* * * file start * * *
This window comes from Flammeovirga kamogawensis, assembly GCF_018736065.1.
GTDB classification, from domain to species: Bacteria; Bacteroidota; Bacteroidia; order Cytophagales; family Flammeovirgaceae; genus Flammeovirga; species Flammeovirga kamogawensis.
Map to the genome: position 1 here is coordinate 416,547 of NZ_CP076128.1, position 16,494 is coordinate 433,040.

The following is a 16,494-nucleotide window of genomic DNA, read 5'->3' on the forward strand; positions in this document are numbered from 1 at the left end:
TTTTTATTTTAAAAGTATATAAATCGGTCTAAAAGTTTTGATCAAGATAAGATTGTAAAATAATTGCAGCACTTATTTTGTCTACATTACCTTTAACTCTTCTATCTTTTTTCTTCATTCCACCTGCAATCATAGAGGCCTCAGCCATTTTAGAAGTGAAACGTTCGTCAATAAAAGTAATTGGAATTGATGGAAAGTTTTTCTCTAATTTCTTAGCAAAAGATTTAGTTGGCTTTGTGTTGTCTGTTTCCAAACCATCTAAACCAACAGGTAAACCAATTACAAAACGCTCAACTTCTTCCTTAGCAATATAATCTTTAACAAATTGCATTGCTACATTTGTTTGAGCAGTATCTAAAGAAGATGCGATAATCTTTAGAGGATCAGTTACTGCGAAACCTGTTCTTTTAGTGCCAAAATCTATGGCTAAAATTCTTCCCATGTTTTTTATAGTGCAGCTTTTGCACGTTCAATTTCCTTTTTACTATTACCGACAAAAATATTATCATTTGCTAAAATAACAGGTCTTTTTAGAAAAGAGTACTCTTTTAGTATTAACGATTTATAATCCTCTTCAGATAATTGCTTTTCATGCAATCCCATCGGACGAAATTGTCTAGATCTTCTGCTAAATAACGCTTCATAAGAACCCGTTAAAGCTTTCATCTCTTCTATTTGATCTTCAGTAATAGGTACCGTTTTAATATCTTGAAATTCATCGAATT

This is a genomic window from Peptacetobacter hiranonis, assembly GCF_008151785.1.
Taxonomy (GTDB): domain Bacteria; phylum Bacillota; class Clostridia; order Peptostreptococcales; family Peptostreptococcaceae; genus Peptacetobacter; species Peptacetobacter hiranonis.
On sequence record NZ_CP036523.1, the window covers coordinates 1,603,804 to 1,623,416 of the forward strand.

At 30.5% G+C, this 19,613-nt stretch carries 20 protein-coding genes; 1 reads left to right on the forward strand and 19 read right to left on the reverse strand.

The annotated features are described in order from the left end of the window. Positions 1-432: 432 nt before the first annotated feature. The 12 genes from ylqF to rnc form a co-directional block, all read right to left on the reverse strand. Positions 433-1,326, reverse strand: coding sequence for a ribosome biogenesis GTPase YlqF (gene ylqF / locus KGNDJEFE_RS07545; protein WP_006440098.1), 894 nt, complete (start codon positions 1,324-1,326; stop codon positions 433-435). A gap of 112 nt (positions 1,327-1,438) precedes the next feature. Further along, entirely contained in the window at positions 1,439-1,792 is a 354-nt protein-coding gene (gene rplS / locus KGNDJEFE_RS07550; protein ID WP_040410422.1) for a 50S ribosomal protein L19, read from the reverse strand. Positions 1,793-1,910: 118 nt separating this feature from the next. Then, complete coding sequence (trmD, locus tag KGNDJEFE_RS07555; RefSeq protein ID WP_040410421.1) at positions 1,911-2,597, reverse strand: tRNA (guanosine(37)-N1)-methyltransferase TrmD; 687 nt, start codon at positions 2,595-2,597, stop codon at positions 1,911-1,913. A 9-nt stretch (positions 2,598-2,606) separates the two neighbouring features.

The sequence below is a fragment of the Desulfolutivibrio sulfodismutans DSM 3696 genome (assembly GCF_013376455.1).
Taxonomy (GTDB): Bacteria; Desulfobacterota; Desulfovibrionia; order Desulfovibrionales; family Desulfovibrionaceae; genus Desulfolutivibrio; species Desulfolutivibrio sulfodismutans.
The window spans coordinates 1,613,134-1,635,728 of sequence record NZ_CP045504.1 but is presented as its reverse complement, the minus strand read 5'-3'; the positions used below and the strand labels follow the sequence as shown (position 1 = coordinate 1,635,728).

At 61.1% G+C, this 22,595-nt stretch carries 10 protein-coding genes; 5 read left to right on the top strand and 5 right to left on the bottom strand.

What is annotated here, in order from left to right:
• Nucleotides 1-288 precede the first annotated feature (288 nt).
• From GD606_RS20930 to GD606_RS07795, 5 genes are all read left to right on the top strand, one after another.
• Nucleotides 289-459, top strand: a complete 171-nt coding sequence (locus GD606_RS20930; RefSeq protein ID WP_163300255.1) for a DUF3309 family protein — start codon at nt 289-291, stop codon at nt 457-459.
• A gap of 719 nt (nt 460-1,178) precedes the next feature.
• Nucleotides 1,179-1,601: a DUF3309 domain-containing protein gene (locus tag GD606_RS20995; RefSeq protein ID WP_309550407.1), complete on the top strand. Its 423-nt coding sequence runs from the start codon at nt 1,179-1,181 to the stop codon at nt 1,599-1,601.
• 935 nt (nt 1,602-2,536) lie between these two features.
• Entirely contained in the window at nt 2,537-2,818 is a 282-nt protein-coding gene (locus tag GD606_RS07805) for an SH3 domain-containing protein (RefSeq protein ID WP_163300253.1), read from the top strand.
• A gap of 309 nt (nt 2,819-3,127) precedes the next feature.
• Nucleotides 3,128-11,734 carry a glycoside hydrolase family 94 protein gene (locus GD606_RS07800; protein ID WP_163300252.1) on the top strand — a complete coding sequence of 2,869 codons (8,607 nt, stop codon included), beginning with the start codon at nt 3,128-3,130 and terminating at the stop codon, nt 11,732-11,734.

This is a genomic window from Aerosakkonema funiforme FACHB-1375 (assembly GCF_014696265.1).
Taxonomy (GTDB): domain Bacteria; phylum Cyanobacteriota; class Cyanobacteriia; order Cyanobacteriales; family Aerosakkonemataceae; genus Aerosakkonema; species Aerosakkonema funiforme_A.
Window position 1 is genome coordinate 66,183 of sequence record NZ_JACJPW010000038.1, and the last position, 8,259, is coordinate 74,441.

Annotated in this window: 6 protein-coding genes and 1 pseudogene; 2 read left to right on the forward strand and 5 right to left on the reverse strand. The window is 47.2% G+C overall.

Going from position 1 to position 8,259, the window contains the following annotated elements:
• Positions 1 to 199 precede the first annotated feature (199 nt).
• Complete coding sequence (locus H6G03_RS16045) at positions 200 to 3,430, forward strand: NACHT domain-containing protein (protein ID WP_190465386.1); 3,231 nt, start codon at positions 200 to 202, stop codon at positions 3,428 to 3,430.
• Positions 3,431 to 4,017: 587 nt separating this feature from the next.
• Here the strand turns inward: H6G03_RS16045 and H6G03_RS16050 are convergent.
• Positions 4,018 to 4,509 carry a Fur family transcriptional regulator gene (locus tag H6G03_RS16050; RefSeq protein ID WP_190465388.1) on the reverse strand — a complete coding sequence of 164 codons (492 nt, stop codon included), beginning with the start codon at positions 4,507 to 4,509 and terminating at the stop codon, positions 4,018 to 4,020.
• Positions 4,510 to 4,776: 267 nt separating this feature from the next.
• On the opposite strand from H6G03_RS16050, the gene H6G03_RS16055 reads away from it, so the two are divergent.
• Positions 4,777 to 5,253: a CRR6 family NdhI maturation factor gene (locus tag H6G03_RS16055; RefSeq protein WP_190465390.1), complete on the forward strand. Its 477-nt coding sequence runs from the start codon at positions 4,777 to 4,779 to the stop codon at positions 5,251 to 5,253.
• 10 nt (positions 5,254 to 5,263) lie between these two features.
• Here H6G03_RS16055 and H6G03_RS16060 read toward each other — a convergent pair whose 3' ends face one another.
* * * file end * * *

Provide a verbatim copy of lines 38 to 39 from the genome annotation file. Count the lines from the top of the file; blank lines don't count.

• 10 nt (positions 5,254 to 5,263) lie between these two features.
• Here H6G03_RS16055 and H6G03_RS16060 read toward each other — a convergent pair whose 3' ends face one another.